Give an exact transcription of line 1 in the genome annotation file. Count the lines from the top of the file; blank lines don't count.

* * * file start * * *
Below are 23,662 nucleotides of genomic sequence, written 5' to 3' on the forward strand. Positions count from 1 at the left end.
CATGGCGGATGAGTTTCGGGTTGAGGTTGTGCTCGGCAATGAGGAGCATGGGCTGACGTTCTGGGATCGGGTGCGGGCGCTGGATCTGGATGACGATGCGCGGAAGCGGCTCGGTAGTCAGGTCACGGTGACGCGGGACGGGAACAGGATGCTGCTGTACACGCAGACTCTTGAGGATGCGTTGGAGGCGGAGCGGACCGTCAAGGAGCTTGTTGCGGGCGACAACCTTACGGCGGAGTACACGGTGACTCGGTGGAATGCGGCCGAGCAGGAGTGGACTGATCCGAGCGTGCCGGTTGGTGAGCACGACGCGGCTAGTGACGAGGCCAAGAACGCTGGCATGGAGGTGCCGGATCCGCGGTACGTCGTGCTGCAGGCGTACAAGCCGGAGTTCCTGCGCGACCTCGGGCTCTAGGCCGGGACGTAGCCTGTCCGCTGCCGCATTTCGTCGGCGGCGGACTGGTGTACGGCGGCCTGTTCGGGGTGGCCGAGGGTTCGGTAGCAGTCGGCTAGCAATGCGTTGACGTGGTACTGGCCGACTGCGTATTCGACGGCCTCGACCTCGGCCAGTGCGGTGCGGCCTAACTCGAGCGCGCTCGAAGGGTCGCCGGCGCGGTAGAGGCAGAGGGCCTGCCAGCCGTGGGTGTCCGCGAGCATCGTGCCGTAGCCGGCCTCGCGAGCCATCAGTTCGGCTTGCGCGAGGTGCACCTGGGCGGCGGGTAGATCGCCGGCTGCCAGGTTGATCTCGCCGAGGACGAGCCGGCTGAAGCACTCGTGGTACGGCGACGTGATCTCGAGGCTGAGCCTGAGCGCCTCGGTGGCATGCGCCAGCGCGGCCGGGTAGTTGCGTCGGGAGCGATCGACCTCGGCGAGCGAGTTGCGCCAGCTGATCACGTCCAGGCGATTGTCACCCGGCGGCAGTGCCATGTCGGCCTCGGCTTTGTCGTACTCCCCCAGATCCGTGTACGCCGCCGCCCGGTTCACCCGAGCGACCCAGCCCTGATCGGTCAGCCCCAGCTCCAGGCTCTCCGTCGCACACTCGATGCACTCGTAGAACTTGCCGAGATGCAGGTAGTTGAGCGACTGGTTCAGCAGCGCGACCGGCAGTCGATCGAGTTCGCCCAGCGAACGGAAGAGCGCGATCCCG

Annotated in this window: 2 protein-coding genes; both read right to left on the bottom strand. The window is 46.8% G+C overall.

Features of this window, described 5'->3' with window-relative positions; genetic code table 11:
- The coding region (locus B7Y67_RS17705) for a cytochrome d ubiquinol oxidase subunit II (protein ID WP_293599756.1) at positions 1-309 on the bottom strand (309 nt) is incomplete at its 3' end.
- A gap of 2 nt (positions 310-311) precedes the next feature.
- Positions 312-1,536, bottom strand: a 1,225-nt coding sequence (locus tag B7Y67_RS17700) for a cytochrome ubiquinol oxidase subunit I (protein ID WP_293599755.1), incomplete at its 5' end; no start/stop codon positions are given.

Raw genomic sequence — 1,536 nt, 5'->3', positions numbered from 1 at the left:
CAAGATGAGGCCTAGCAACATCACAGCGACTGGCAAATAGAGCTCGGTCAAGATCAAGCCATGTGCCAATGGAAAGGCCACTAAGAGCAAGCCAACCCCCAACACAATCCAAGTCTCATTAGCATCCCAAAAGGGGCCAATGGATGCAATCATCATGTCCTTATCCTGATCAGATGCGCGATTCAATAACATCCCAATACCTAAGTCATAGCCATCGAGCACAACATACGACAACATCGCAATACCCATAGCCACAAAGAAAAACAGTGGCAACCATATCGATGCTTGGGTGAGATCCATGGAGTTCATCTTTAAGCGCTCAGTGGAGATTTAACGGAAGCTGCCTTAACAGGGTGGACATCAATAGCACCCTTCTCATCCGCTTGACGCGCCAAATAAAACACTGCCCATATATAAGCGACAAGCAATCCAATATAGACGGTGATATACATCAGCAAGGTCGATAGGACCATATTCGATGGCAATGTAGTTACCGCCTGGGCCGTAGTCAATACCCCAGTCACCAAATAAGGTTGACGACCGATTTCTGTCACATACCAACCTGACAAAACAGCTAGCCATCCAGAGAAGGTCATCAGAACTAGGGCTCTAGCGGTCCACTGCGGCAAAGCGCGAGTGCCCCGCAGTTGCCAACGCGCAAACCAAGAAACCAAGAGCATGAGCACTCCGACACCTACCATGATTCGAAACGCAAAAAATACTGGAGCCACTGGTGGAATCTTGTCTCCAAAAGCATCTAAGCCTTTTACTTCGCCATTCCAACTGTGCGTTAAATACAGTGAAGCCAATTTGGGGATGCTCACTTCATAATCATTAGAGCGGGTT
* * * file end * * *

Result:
Below are 23,662 nucleotides of genomic sequence, written 5' to 3' on the forward strand. Positions count from 1 at the left end.